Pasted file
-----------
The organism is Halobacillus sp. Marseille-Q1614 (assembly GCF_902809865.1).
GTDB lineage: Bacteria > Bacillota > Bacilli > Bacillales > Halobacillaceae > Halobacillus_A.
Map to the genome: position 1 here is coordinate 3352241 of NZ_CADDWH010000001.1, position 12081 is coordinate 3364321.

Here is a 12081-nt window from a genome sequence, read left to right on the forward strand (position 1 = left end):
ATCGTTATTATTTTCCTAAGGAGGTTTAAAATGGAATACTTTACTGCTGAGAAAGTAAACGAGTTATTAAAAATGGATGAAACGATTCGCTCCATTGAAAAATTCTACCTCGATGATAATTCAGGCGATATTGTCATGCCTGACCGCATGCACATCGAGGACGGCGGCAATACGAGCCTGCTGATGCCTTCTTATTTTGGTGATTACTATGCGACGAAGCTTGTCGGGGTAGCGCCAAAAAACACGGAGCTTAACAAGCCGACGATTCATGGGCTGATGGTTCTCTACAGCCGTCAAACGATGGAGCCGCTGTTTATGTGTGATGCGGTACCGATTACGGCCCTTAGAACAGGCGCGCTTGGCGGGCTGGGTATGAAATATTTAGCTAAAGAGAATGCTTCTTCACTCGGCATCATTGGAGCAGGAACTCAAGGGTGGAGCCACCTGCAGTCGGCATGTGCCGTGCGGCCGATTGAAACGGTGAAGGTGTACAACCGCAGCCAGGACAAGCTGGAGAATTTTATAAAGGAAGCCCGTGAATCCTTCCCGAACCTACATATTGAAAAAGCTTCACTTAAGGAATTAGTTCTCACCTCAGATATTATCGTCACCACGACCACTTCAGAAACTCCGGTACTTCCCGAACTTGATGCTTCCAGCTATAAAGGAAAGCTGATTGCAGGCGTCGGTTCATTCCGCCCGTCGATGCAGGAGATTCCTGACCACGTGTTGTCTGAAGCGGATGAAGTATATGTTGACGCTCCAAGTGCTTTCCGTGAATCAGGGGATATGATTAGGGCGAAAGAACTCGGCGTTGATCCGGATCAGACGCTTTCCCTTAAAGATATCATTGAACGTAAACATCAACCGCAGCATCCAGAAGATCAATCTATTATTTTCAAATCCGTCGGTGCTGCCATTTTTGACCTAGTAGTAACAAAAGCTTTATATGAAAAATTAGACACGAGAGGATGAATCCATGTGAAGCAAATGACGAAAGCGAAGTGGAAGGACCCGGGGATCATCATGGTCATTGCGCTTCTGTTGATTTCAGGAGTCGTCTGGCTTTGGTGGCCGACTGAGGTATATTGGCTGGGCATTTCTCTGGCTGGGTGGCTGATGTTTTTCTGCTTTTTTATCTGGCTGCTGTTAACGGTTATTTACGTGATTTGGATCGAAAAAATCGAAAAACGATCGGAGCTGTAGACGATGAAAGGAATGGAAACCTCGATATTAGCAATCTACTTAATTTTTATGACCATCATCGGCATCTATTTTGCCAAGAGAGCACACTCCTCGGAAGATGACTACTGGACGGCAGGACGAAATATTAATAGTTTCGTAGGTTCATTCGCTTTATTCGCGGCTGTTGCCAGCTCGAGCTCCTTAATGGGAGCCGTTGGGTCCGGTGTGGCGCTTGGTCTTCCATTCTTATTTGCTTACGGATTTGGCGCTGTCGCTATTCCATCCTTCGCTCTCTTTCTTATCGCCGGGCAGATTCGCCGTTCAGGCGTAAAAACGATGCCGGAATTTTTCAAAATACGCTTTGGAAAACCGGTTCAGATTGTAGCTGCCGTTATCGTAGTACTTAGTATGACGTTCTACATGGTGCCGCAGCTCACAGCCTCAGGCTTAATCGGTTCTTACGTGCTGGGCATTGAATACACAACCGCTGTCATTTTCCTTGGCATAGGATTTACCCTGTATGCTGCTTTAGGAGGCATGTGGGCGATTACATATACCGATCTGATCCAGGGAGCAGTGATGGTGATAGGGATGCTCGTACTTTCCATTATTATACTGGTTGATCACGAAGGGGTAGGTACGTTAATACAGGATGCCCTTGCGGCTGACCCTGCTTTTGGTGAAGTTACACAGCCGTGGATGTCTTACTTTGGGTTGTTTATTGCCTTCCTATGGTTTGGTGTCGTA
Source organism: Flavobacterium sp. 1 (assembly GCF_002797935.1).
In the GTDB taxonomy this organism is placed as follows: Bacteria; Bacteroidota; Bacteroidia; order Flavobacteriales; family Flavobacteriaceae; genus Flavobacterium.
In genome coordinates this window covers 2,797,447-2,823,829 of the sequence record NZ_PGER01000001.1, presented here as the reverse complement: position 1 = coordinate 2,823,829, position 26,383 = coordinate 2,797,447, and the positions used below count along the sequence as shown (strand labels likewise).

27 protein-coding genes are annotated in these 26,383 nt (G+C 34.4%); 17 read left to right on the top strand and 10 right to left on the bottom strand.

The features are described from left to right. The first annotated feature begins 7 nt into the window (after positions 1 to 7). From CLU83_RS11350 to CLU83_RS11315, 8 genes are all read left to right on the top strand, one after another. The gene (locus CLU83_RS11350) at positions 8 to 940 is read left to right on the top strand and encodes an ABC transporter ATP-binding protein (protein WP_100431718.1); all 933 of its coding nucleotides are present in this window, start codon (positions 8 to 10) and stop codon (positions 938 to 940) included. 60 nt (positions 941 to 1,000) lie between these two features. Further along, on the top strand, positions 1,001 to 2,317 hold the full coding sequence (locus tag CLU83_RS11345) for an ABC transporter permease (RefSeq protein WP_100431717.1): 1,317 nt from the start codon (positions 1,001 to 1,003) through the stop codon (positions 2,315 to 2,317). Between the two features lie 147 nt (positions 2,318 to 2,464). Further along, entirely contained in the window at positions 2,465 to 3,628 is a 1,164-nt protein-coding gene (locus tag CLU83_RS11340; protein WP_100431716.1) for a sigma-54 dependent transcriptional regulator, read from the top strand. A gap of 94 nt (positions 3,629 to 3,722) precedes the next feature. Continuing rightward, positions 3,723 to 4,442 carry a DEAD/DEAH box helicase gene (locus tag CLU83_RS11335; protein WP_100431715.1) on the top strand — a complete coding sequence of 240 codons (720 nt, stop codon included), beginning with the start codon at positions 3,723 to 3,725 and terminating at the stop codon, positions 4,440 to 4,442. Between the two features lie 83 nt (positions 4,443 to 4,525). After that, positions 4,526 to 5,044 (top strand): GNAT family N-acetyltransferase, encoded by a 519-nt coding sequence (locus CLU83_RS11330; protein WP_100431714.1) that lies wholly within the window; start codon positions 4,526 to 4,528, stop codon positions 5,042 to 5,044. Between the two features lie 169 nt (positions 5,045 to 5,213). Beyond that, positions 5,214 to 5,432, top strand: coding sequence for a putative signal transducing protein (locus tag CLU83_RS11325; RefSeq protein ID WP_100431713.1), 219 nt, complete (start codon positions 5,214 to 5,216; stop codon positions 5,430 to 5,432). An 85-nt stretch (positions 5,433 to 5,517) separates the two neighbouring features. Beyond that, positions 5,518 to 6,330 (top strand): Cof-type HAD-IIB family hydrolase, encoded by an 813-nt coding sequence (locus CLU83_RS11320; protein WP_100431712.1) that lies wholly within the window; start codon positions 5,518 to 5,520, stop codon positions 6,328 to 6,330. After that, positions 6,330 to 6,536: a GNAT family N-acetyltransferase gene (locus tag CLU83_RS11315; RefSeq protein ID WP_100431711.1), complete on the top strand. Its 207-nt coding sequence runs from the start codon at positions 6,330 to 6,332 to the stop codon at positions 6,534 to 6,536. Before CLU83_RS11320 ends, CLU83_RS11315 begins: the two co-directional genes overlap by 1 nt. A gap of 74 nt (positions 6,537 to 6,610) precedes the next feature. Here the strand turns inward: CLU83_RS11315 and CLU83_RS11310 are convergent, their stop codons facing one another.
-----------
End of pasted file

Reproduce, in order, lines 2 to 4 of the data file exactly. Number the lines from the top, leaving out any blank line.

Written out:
GTDB lineage: Bacteria > Bacillota > Bacilli > Bacillales > Halobacillaceae > Halobacillus_A.
Map to the genome: position 1 here is coordinate 3352241 of NZ_CADDWH010000001.1, position 12081 is coordinate 3364321.

Here is a 12081-nt window from a genome sequence, read left to right on the forward strand (position 1 = left end):